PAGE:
I found this definition to be spot-on in regard to how we, as believers in Jesus Christ, may view our death in light of His life. Knowing that death is not the end for us, recognizing that "death is swallowed up in victory" (1 Corinthians 15:54) and that it no longer carries any "sting" for us, we are blessed to have the stance from which to treat death as something nonexistent. Now, I'm not denying the existence of physical death. As a minister, I've been up close to it way too many times to say that it doesn't happen. What I am saying, however, is that the idea of death as the end for us is nonexistent, that its finality is a myth and that its absolute power as our ultimate enemy is not reality for us. Instead, for those of us who believe, "to die is gain" (Philippians 1:21).

And in that regard, Jesus has indeed destroyed death, abolishing its sway over us, negating its fearfulness and rendering it--when our time comes--a welcome portal into eternal life, to the extent that the Apostle Paul was able to say, "I desire to depart and be with Christ, which is better by far" (Philippians 1:23). Certainly, like Paul, we should hope until that day arrives to experience "fruitful labor" for Christ (Philippians 1:22); but when that moment comes, isn't it good to know that the One we know "destroyed death"?

In Christ,

-Scott
                                                                                                                                                    

the Echo of the Empty Tomb

March 21, 2016

Easter is a really big deal. I say this because I'm not always sure that we as Christians understand how big a deal it is and give it its just due. Let me show you what I mean:

There are three huge moments in the life of Jesus Christ that Christians have historically focused on the most and that have garnered the greatest amount of attention throughout the centuries: His birth, His death and His resurrection. In celebration of Jesus' birth, people around the world have come to celebrate the Christmas holiday in glorious fashion. It has become so deeply ingrained into cultures across the globe that it has almost become a universal time of worldwide celebration and generosity. And, in spite of the desire of many to secularize Christmas, it cannot be denied that the origin of this holiday is completely and uniquely grounded and rooted in the celebration of the birth of our Savior. Without a doubt, Christmas is the largest and most pervasively recognized moment in the life of Christ on a broad, culturally popular basis.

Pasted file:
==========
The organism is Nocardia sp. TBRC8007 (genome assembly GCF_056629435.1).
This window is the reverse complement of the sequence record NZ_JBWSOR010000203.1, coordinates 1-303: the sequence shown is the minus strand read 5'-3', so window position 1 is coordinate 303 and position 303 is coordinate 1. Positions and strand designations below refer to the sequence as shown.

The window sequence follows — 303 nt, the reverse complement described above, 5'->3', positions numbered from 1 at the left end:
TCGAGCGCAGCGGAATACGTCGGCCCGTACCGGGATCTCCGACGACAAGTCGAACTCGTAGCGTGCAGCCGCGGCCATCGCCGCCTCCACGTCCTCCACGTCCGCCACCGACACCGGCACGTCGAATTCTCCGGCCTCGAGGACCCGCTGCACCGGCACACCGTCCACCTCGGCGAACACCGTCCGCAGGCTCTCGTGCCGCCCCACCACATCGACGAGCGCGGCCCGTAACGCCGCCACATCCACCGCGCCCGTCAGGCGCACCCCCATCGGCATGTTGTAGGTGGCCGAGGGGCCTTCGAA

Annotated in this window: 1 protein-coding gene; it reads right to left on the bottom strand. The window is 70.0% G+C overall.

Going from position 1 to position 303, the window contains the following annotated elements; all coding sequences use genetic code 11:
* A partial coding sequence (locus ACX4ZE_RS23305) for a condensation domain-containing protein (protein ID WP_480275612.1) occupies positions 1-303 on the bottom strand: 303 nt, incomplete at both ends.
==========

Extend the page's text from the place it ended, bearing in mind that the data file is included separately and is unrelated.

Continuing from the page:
In spite of all this, only two of the Gospels--Matthew and Luke--include narratives of the events surrounding Christ's birth--the angelic visitations to Joseph and Mary, the fulfillment of Old Testament prophecies, the stories of shepherds, wise men, etc. John, meanwhile, tackles the event from a more theological perspective, and Mark says nothing at all about Jesus' birth, picking up the story of Christ with His baptism at the beginning of His time of ministry. I don't say this to undermine the significance of Christmas, but just to point out that the birth narrative is not a prevailing theme throughout the New Testament.

Biblically speaking, the most attention appears to be given to Jesus' death. References to the cross, to Jesus' blood, to His atoning sacrifice and to our redemption and forgiveness that result from it are abundant in Scripture. The cross is central to the presentation of the Gospel, as Paul notes in 1 Corinthians 2:2, where he declares "For I resolved to know nothing while I was with you except Jesus Christ and Him crucified." As believers, we focus on the death of Christ in our practices as well, with the Lord's Supper (or communion, Eucharist, etc.) taking a major role in our worship. In 1 Corinthians 11:26 Paul notes that every time we eat the bread and drink the cup, we proclaim the Lord's death until He returns. Even symbolically, we highlight the death of Jesus every time we employ a cross in representation of our faith. In terms of our biblical and practical focus, the death of Christ clearly sits squarely at the center of our attention.

Theologically speaking, however, Easter rises to prominence, because without it, the other two moments in Jesus' life lose their meaning.While Easter doesn't receive the greatest amount of attention in terms of its popularity as a holiday or even in terms of the amount of attention given to it biblically--or even in our worship practices--Paul clarifies for us its importance in 1 Corinthians 15:14, 17-19: